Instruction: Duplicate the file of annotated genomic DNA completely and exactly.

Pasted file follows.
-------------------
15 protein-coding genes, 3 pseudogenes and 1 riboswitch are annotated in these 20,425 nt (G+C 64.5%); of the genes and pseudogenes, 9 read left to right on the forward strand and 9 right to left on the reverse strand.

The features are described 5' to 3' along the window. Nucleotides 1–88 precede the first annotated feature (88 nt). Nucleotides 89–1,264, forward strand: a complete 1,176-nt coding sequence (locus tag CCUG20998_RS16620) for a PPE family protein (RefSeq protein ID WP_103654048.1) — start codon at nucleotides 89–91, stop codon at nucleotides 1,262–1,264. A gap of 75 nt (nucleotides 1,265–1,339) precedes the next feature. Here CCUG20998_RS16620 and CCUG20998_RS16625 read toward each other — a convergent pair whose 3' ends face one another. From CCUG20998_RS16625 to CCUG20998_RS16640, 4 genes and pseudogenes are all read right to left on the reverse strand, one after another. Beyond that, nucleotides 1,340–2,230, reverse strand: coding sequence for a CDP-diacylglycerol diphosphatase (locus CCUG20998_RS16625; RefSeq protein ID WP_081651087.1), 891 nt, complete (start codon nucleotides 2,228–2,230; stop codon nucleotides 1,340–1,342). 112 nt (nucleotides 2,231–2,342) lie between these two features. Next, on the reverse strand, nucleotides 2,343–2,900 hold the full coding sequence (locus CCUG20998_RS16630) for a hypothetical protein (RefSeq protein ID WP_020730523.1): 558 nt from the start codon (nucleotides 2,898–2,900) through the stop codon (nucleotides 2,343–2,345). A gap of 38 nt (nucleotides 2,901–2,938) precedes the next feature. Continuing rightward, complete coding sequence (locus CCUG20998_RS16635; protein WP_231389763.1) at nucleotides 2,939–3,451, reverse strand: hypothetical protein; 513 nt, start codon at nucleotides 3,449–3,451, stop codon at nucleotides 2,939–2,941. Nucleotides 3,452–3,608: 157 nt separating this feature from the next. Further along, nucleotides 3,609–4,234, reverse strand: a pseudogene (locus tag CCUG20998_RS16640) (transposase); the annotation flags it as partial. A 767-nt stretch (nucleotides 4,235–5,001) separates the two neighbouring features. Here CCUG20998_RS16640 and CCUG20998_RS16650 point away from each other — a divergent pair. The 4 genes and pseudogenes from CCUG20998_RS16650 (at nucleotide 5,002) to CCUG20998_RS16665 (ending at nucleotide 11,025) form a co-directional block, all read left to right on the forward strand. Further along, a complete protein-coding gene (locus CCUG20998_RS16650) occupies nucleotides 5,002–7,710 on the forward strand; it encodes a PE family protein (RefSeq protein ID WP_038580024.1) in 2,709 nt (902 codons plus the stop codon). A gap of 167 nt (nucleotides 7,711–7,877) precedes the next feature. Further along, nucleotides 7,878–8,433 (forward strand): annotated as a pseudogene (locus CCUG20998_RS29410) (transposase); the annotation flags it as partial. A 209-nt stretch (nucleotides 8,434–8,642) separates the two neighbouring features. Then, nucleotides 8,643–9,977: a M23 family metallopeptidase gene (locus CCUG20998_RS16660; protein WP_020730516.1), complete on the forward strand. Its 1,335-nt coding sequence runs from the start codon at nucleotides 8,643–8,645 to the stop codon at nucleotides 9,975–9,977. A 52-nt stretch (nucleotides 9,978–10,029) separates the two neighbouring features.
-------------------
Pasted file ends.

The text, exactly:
15 protein-coding genes, 3 pseudogenes and 1 riboswitch are annotated in these 20,425 nt (G+C 64.5%); of the genes and pseudogenes, 9 read left to right on the forward strand and 9 right to left on the reverse strand.

The features are described 5' to 3' along the window. Nucleotides 1–88 precede the first annotated feature (88 nt). Nucleotides 89–1,264, forward strand: a complete 1,176-nt coding sequence (locus tag CCUG20998_RS16620) for a PPE family protein (RefSeq protein ID WP_103654048.1) — start codon at nucleotides 89–91, stop codon at nucleotides 1,262–1,264. A gap of 75 nt (nucleotides 1,265–1,339) precedes the next feature. Here CCUG20998_RS16620 and CCUG20998_RS16625 read toward each other — a convergent pair whose 3' ends face one another. From CCUG20998_RS16625 to CCUG20998_RS16640, 4 genes and pseudogenes are all read right to left on the reverse strand, one after another. Beyond that, nucleotides 1,340–2,230, reverse strand: coding sequence for a CDP-diacylglycerol diphosphatase (locus CCUG20998_RS16625; RefSeq protein ID WP_081651087.1), 891 nt, complete (start codon nucleotides 2,228–2,230; stop codon nucleotides 1,340–1,342). 112 nt (nucleotides 2,231–2,342) lie between these two features. Next, on the reverse strand, nucleotides 2,343–2,900 hold the full coding sequence (locus CCUG20998_RS16630) for a hypothetical protein (RefSeq protein ID WP_020730523.1): 558 nt from the start codon (nucleotides 2,898–2,900) through the stop codon (nucleotides 2,343–2,345). A gap of 38 nt (nucleotides 2,901–2,938) precedes the next feature. Continuing rightward, complete coding sequence (locus CCUG20998_RS16635; protein WP_231389763.1) at nucleotides 2,939–3,451, reverse strand: hypothetical protein; 513 nt, start codon at nucleotides 3,449–3,451, stop codon at nucleotides 2,939–2,941. Nucleotides 3,452–3,608: 157 nt separating this feature from the next. Further along, nucleotides 3,609–4,234, reverse strand: a pseudogene (locus tag CCUG20998_RS16640) (transposase); the annotation flags it as partial. A 767-nt stretch (nucleotides 4,235–5,001) separates the two neighbouring features. Here CCUG20998_RS16640 and CCUG20998_RS16650 point away from each other — a divergent pair. The 4 genes and pseudogenes from CCUG20998_RS16650 (at nucleotide 5,002) to CCUG20998_RS16665 (ending at nucleotide 11,025) form a co-directional block, all read left to right on the forward strand. Further along, a complete protein-coding gene (locus CCUG20998_RS16650) occupies nucleotides 5,002–7,710 on the forward strand; it encodes a PE family protein (RefSeq protein ID WP_038580024.1) in 2,709 nt (902 codons plus the stop codon). A gap of 167 nt (nucleotides 7,711–7,877) precedes the next feature. Further along, nucleotides 7,878–8,433 (forward strand): annotated as a pseudogene (locus CCUG20998_RS29410) (transposase); the annotation flags it as partial. A 209-nt stretch (nucleotides 8,434–8,642) separates the two neighbouring features. Then, nucleotides 8,643–9,977: a M23 family metallopeptidase gene (locus CCUG20998_RS16660; protein WP_020730516.1), complete on the forward strand. Its 1,335-nt coding sequence runs from the start codon at nucleotides 8,643–8,645 to the stop codon at nucleotides 9,975–9,977. A 52-nt stretch (nucleotides 9,978–10,029) separates the two neighbouring features.